On average, 65.48% of the total users turn to the basic search box as their starting point of access (first interaction data (see Figure 1)). In all six libraries, the default page on EDS is the basic search page. Users must intentionally navigate to the advanced search page, so most of them will use the default and basic search box. When students use the discovery service, they type a few relevant keywords, which enable them to find rich, fast, and ranked search results . Asher et al.  also found that students usually trust the search engine’s algorithms. They trust its relevancy ranking and are satisfied with its results. Calvert  suggests that if users find something sufficient for their information needs, they will use that resource instead of seeking a better one.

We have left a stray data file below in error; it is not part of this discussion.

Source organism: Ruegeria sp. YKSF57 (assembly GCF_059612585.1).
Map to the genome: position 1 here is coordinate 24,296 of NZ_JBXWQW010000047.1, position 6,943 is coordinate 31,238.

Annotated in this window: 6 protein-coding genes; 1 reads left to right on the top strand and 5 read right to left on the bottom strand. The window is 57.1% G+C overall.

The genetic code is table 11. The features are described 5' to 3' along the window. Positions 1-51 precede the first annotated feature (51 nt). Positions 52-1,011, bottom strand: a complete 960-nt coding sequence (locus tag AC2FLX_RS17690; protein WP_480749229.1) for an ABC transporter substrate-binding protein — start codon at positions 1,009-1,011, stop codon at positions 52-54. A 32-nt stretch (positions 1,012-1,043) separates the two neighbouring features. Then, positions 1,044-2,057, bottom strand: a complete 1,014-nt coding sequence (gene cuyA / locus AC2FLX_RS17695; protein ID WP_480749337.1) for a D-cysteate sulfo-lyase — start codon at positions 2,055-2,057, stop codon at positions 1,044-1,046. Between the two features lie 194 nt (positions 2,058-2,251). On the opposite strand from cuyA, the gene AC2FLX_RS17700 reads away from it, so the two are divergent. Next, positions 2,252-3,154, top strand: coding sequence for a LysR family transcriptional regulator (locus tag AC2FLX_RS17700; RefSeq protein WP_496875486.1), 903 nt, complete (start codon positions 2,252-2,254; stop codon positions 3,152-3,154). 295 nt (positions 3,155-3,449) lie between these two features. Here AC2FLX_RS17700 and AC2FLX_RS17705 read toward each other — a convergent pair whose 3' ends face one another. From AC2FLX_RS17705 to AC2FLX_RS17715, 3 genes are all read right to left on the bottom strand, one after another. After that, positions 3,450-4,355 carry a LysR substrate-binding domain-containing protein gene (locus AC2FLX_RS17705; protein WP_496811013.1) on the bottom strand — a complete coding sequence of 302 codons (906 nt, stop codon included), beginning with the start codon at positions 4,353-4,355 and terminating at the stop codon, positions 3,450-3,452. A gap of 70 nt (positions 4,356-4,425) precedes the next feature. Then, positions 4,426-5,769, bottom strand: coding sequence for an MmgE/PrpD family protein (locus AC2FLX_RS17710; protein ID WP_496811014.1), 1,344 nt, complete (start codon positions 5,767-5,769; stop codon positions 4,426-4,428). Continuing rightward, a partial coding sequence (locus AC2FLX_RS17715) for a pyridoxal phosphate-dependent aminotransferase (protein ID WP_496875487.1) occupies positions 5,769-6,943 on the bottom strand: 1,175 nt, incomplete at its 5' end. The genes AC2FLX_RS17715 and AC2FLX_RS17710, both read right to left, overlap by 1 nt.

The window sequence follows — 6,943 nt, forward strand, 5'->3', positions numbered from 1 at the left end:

On average, 14.42% of the total users turn to the advanced search box as their starting point of access (first interaction data (see Figure 1)). In their work on discovery services usage at Indiana University, Meg Galasso and her colleagues  found that although librarians assumed discovery tools were intuitive and easy to use, many users are not using it effectively. This small percentage of users indicates that they find the basic search interface inadequate for their needs. It can also indicate that users act according to the principle of least effort and ease of use . In her work Millennial Students’ Mental Models of Search, Holman  found that most students prefer simple searches even if they retrieve a larger quantity of results. Studies also found that unlike undergraduates, more experienced students are already familiar with focusing their search and make use of the advanced search features of the discovery tool. Navigation to this option suggests a deeper level of understanding and a more sophisticated research processes . In their work Discovering User Behavior, Cohen and Thorpe  suggest to characterize discovery service users as either light users or heavy users. The heavy users should be taught advanced searching techniques for their information needs. While this study observed users search behavior, it would prove useful for further study of different types of user’s information behavior (undergraduates, graduates, doctoral students, and faculty) while conducting their research assignments.